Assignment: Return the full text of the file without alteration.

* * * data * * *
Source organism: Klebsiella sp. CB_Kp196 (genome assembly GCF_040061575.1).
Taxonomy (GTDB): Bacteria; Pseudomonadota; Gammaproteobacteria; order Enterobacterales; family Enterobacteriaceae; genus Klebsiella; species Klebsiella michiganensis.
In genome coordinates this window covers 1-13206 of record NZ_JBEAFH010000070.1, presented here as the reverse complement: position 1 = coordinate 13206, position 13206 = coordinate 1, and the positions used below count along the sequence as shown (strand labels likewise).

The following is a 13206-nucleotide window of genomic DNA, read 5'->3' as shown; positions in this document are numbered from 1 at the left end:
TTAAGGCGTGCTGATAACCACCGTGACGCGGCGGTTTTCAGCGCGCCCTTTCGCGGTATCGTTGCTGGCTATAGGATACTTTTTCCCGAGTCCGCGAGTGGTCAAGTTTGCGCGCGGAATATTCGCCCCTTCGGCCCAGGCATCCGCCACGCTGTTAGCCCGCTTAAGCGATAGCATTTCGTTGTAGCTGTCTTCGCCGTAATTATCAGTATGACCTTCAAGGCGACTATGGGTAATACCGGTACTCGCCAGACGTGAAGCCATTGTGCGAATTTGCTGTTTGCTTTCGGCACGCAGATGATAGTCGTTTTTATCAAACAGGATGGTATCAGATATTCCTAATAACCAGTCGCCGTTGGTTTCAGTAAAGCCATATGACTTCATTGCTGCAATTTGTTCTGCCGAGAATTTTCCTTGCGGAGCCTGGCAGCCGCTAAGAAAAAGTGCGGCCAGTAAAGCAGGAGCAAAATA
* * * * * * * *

Source organism: Klebsiella sp. CB_Kp196 (genome assembly GCF_040061575.1).
Taxonomy (GTDB): Bacteria; Pseudomonadota; Gammaproteobacteria; order Enterobacterales; family Enterobacteriaceae; genus Klebsiella; species Klebsiella michiganensis.
In genome coordinates this window covers 1-13206 of record NZ_JBEAFH010000070.1, presented here as the reverse complement: position 1 = coordinate 13206, position 13206 = coordinate 1, and the positions used below count along the sequence as shown (strand labels likewise).

The following is a 13206-nucleotide window of genomic DNA, read 5'->3' as shown; positions in this document are numbered from 1 at the left end:
TTAAGGCGTGCTGATAACCACCGTGACGCGGCGGTTTTCAGCGCGCCCTTTCGCGGTATCGTTGCTGGCTATAGGATACTTTTTCCCGAGTCCGCGAGTGGTCAAGTTTGCGCGCGGAATATTCGCCCCTTCGGCCCAGGCATCCGCCACGCTGTTAGCCCGCTTAAGCGATAGCATTTCGTTGTAGCTGTCTTCGCCGTAATTATCAGTATGACCTTCAAGGCGACTATGGGTAATACCGGTACTCGCCAGACGTGAAGCCATTGTGCGAATTTGCTGTTTGCTTTCGGCACGCAGATGATAGTCGTTTTTATCAAACAGGATGGTATCAGATATTCCTAATAACCAGTCGCCGTTGGTTTCAGTAAAGCCATATGACTTCATTGCTGCAATTTGTTCTGCCGAGAATTTTCCTTGCGGAGCCTGGCAGCCGCTAAGAAAAAGTGCGGCCAGTAAAGCAGGAGCAAAATA